New Delhi/Hyderabad/Chennai: At the peak of the scorching summer last year, the Tamil Nadu government promised air-conditioned travel for the common man in Chennai by constructing a Metro rail system, along the lines of the Delhi Metro, at a cost of Rs9,000 crore.

Over in neighbouring Andhra Pradesh, the state government is planning its own Metro project in Hyderabad at a cost of around Rs8,500 crore.

What neither of the state governments talks much about is the fact that both cities already have relatively new train-based urban transport systems, neither of which has come anywhere close to fulfilling its initial promise.

The mass rapid transit system (MRTS) in Chennai was built for Rs900 crore in two phases—a part of its second phase has been operational since 2003—over two decades. Today, it is famous for deserted stations and empty trains.

The Hyderabad system, the multi-modal transportation system (MMTS), started just four years ago, is also sharply underperforming.

Two Comptroller and Auditor General (CAG) reports point out that the Chennai MRTS, largely due to a faulty selection of routes, has been able to attract only 2% of the commuters that were projected to use it. The reports also note that the Hyderabad MMTS attracts only 10% of original passenger projections.

It isn’t that Chennai and Hyderabad don’t have the demand for a faster and more public transport systems. Both cities are booming and commuters there face significant bottlenecks and growing traffic jams as city roads struggle to keep up with increasing population and influx of vehicles.

Transportation experts blame poor planning and connections for poor performance of the transit systems as well as unwillingness by the Union government to ask tough questions on the projects.

In the case of Hyderabad, “when the MMTS project was conceived, Chandrababu Naidu was in power in Andhra Pradesh and he was indispensable to the then National Democratic Alliance government (at the Centre). The Telugu Desam Party wanted the MMTS project and so the Union government had to deliver," says one former railways veteran, who didn’t want to be named.

Indeed, in its report, the CAG said there was no evidence that the railways carried out a relative analysis of various lines and projected traffic on them before selecting these lines for the Hyderabad MMTS.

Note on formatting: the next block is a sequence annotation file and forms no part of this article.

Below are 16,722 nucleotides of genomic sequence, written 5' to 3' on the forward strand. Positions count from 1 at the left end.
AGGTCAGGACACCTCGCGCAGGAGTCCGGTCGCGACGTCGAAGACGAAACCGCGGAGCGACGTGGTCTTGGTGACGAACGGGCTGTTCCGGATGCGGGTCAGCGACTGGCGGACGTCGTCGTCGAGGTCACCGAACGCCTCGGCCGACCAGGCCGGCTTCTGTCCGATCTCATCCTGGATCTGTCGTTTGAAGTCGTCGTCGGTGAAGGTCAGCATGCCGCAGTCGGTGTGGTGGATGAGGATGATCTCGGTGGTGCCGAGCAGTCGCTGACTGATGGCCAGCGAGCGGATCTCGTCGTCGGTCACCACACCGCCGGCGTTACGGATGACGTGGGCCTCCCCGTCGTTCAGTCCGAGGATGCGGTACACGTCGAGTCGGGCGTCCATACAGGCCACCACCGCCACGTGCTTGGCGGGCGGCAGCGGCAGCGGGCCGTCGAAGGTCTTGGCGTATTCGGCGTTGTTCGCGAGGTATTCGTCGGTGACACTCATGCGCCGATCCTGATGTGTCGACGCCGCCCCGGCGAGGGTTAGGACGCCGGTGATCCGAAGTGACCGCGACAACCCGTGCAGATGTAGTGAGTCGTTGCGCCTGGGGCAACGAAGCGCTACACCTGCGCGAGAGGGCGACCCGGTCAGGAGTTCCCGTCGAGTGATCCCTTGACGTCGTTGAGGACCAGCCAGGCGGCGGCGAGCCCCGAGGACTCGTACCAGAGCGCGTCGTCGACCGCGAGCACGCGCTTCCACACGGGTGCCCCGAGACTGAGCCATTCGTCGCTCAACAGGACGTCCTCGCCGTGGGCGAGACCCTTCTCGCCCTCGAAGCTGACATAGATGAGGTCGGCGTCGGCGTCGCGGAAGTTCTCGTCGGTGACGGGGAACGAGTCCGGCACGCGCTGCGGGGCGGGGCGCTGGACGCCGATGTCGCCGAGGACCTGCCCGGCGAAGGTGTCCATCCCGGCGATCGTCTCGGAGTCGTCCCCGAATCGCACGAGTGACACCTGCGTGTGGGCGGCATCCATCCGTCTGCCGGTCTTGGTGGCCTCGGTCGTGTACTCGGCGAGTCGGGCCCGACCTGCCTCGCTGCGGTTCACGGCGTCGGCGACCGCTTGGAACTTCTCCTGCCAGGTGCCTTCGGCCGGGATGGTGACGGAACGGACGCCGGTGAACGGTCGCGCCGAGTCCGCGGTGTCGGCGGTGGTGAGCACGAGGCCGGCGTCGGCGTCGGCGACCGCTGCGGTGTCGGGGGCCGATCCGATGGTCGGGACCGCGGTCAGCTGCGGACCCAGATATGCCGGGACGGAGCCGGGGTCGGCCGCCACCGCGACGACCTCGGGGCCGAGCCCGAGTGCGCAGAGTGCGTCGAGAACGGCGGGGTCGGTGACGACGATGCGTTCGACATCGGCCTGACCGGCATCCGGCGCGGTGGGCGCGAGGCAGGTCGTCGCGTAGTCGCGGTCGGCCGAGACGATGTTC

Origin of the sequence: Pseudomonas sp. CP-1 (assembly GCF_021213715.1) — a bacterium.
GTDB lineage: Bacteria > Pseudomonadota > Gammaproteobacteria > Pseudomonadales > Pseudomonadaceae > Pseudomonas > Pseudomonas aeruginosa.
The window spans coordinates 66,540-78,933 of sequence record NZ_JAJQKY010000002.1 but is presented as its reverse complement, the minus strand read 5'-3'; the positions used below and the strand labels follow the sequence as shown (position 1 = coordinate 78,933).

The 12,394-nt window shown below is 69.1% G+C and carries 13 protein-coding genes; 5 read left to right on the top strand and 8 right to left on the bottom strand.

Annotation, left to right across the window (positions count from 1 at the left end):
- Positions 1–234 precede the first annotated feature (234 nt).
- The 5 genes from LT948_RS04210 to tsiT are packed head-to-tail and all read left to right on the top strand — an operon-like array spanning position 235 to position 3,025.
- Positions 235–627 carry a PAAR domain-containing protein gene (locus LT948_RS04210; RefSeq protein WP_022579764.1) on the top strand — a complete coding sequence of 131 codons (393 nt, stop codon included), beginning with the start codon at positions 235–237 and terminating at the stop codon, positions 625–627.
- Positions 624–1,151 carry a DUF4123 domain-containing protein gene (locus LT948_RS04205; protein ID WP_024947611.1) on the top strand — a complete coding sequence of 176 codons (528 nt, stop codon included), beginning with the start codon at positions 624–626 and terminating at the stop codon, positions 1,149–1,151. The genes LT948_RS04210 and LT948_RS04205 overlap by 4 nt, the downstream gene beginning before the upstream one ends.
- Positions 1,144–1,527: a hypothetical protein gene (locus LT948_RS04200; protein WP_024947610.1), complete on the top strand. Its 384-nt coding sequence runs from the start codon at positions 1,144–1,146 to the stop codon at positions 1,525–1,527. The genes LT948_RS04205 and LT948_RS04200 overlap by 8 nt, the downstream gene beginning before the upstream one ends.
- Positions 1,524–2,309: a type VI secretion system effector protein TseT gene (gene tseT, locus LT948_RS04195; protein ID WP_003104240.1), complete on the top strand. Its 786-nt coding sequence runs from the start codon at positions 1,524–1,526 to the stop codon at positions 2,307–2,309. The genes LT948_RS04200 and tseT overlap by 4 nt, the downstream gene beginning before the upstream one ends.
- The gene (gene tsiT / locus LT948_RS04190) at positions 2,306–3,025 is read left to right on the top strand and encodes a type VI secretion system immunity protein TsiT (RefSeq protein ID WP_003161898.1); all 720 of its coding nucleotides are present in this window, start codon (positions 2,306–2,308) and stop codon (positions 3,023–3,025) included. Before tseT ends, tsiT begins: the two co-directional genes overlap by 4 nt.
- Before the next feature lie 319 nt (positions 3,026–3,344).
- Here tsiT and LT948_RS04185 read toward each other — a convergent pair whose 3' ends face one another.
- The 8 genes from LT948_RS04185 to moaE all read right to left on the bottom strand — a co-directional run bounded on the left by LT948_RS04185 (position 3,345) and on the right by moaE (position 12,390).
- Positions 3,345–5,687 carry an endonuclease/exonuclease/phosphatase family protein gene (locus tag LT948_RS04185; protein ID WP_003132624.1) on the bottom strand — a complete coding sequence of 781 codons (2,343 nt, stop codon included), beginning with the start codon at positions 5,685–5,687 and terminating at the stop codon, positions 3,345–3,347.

The system’s losses in 2005 and 2006 add up to Rs73.16 crore because a service, designed for 350,000 commuters per day, gets on average about 35,000.

Similarly, the expected traffic in Chennai’s two-phase MRTS as per project projections was about 600,000 passengers per day. It averages 12,395 passenger trips per day. The main problem with the MRTS, says the report, is that it passes through too many slums and marshy areas, making it difficult for passengers to access the railway stations.

Railway Board member R.K. Rao agrees that the low commuter usage was worrying and adds that the railways may look at “winding up these two suburban projects if they continued to make losses."

Now, with both cities talking about introducing a separate Metro system, the existing projects may indeed turn out to be unviable, says Rao.

Meanwhile, neither city is giving much details about integrating the existing train system with its planned Metro, something that experts say is vital to rescue the two systems from slipping further into the red.

An urban planner associated with Chennai Metropolitan Development Authority said the lower-than-expected demand for current services on the MRTS has been because the rail network has not created a new transport corridor but has only duplicated the existing one on Beach Road. “The project will be successful only if it’s extended till St. Thomas Mount and can connect with existing suburban rail network," he said.